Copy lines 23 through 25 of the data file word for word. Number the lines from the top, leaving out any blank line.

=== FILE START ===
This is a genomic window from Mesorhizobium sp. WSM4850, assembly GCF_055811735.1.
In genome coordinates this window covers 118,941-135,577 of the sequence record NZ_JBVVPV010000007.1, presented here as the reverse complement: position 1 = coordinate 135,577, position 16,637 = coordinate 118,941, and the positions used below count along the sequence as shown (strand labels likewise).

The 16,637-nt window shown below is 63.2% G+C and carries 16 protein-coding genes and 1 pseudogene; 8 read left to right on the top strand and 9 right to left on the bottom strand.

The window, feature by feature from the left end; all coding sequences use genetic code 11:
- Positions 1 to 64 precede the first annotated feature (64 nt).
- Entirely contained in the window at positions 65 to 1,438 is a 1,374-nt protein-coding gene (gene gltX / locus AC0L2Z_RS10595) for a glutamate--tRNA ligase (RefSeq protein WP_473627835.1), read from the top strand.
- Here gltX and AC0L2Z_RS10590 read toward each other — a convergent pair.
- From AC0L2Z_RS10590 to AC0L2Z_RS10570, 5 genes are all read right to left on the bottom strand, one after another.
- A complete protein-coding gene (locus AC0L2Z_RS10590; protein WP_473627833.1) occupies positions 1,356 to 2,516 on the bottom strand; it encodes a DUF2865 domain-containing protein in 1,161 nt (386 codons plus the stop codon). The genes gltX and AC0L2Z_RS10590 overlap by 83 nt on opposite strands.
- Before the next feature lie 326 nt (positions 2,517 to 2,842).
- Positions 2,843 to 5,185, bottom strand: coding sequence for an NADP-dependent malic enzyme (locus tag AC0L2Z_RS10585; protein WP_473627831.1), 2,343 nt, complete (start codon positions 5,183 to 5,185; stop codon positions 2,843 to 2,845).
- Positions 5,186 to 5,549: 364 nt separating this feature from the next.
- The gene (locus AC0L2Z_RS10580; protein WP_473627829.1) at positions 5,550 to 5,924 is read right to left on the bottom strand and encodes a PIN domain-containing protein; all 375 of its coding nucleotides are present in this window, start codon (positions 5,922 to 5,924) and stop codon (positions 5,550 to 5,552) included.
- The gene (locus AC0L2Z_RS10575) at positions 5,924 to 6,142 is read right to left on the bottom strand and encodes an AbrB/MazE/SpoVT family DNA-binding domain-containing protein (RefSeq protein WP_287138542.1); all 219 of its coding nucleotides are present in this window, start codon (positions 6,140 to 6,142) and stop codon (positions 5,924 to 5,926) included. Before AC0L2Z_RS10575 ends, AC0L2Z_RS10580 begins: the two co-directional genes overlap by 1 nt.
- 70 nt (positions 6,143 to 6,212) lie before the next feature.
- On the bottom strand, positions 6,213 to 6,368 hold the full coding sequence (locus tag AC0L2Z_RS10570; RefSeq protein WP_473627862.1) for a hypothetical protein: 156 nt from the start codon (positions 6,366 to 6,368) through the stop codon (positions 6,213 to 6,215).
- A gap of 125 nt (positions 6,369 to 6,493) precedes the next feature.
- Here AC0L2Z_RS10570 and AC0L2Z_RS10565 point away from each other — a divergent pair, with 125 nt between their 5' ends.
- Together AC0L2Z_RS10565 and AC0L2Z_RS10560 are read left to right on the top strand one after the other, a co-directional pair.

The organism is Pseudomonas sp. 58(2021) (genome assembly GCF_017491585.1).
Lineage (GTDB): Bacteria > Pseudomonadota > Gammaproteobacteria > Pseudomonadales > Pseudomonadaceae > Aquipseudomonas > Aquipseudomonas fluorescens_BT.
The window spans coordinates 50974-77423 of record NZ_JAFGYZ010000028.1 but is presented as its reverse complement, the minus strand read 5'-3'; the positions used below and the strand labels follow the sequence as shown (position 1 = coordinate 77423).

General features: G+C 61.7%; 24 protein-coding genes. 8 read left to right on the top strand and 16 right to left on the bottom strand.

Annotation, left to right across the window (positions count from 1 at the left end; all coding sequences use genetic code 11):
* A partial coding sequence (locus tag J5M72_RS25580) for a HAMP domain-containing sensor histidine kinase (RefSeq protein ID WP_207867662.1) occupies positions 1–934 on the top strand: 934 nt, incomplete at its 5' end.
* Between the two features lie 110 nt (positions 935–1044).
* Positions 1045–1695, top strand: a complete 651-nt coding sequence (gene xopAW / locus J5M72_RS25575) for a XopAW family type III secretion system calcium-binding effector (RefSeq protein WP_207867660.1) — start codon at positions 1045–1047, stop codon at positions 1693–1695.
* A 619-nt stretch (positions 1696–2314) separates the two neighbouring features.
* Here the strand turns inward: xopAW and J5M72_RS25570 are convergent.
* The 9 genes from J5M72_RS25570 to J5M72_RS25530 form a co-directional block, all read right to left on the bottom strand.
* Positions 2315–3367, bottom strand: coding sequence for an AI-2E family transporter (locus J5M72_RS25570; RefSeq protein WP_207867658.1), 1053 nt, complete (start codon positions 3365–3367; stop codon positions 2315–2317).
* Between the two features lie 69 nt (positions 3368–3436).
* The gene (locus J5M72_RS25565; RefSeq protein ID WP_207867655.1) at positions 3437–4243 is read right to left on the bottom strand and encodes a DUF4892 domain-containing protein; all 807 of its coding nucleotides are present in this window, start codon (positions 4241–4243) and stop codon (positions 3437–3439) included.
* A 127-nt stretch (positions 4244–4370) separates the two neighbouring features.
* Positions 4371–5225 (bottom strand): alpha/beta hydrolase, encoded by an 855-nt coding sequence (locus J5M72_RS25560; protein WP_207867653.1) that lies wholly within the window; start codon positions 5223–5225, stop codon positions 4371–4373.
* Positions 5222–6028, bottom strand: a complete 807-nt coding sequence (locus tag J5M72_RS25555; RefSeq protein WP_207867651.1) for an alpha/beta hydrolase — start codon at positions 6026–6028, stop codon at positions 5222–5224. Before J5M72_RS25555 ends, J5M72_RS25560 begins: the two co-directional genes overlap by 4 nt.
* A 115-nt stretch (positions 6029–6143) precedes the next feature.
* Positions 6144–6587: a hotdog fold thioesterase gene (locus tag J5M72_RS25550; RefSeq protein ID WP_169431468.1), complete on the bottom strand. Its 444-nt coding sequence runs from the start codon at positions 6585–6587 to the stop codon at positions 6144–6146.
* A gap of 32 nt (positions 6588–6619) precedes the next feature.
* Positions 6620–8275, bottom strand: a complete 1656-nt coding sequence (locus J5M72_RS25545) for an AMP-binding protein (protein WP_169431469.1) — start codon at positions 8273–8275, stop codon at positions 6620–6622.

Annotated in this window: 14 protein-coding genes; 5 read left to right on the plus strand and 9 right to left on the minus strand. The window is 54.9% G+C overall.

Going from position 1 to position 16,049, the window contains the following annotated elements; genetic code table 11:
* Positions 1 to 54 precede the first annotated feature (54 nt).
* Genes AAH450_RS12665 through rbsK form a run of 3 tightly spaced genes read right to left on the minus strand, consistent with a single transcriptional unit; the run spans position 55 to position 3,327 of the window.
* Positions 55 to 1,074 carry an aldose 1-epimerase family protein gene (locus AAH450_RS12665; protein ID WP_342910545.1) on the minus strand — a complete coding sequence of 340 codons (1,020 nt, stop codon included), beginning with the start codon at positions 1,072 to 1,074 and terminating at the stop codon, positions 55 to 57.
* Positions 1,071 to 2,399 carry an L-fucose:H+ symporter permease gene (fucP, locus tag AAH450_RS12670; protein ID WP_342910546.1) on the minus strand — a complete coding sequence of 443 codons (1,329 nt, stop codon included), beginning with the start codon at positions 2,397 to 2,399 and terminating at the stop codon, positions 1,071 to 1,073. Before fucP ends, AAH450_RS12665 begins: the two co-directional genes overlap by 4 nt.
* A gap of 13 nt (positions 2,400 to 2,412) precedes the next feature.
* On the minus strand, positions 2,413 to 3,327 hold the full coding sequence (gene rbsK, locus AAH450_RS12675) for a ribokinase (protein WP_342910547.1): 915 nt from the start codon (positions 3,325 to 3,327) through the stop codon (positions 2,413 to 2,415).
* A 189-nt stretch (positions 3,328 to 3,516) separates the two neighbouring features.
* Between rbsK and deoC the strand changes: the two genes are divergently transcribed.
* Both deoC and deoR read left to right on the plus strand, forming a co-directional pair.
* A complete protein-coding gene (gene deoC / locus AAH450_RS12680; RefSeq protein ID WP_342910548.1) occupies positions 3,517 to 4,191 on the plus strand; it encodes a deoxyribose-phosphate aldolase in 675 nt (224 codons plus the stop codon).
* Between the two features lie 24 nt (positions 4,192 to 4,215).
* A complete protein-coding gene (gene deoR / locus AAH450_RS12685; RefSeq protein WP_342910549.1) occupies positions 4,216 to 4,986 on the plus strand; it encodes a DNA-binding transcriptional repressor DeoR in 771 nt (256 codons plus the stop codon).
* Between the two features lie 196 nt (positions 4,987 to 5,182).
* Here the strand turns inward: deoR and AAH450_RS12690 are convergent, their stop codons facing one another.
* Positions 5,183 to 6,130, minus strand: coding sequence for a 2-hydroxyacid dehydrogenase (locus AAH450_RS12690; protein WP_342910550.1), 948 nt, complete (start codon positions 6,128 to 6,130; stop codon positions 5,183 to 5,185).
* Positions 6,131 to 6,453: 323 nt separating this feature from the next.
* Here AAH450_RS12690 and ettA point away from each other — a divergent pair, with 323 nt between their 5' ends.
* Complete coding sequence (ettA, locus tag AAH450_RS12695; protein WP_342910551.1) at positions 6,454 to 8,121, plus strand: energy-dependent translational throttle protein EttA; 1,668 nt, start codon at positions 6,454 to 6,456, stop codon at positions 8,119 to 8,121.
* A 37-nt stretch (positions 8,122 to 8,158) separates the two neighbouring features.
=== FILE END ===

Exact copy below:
General features: G+C 61.7%; 24 protein-coding genes. 8 read left to right on the top strand and 16 right to left on the bottom strand.

Annotation, left to right across the window (positions count from 1 at the left end; all coding sequences use genetic code 11):
* A partial coding sequence (locus tag J5M72_RS25580) for a HAMP domain-containing sensor histidine kinase (RefSeq protein ID WP_207867662.1) occupies positions 1–934 on the top strand: 934 nt, incomplete at its 5' end.